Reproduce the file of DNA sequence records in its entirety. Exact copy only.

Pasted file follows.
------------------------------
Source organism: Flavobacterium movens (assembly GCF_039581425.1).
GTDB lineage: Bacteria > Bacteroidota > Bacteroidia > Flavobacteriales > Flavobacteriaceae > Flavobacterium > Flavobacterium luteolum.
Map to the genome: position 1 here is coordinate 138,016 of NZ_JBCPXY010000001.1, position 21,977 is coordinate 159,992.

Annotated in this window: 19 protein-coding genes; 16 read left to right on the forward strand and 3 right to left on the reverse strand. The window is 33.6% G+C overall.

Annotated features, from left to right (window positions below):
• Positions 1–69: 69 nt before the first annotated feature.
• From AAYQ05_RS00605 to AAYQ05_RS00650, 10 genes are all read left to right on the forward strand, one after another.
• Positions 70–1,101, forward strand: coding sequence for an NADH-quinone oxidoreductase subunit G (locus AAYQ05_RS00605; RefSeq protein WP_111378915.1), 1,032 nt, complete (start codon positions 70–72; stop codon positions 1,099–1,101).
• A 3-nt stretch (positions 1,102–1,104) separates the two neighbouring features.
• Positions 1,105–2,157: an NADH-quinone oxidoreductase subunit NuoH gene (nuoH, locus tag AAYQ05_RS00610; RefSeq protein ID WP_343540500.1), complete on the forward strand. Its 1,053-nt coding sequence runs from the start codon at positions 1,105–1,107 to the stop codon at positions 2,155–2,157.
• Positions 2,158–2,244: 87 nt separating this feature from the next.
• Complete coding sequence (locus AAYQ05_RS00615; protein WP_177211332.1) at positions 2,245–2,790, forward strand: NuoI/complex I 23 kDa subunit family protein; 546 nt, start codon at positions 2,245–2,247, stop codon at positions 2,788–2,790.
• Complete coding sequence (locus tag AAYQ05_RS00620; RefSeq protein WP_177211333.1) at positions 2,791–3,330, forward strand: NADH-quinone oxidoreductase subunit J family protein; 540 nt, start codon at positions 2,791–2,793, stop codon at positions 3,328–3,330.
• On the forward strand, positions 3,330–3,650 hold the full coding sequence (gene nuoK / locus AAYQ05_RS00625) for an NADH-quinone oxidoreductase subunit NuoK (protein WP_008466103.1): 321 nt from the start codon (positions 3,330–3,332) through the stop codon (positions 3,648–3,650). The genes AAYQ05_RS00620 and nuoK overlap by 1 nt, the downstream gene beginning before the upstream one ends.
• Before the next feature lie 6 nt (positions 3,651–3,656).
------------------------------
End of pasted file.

Source organism: Flavobacterium movens (assembly GCF_039581425.1).
GTDB lineage: Bacteria > Bacteroidota > Bacteroidia > Flavobacteriales > Flavobacteriaceae > Flavobacterium > Flavobacterium luteolum.
Map to the genome: position 1 here is coordinate 138,016 of NZ_JBCPXY010000001.1, position 21,977 is coordinate 159,992.

Annotated in this window: 19 protein-coding genes; 16 read left to right on the forward strand and 3 right to left on the reverse strand. The window is 33.6% G+C overall.

Annotated features, from left to right (window positions below):
• Positions 1–69: 69 nt before the first annotated feature.
• From AAYQ05_RS00605 to AAYQ05_RS00650, 10 genes are all read left to right on the forward strand, one after another.
• Positions 70–1,101, forward strand: coding sequence for an NADH-quinone oxidoreductase subunit G (locus AAYQ05_RS00605; RefSeq protein WP_111378915.1), 1,032 nt, complete (start codon positions 70–72; stop codon positions 1,099–1,101).
• A 3-nt stretch (positions 1,102–1,104) separates the two neighbouring features.
• Positions 1,105–2,157: an NADH-quinone oxidoreductase subunit NuoH gene (nuoH, locus tag AAYQ05_RS00610; RefSeq protein ID WP_343540500.1), complete on the forward strand. Its 1,053-nt coding sequence runs from the start codon at positions 1,105–1,107 to the stop codon at positions 2,155–2,157.
• Positions 2,158–2,244: 87 nt separating this feature from the next.
• Complete coding sequence (locus AAYQ05_RS00615; protein WP_177211332.1) at positions 2,245–2,790, forward strand: NuoI/complex I 23 kDa subunit family protein; 546 nt, start codon at positions 2,245–2,247, stop codon at positions 2,788–2,790.
• Complete coding sequence (locus tag AAYQ05_RS00620; RefSeq protein WP_177211333.1) at positions 2,791–3,330, forward strand: NADH-quinone oxidoreductase subunit J family protein; 540 nt, start codon at positions 2,791–2,793, stop codon at positions 3,328–3,330.
• On the forward strand, positions 3,330–3,650 hold the full coding sequence (gene nuoK / locus AAYQ05_RS00625) for an NADH-quinone oxidoreductase subunit NuoK (protein WP_008466103.1): 321 nt from the start codon (positions 3,330–3,332) through the stop codon (positions 3,648–3,650). The genes AAYQ05_RS00620 and nuoK overlap by 1 nt, the downstream gene beginning before the upstream one ends.
• Before the next feature lie 6 nt (positions 3,651–3,656).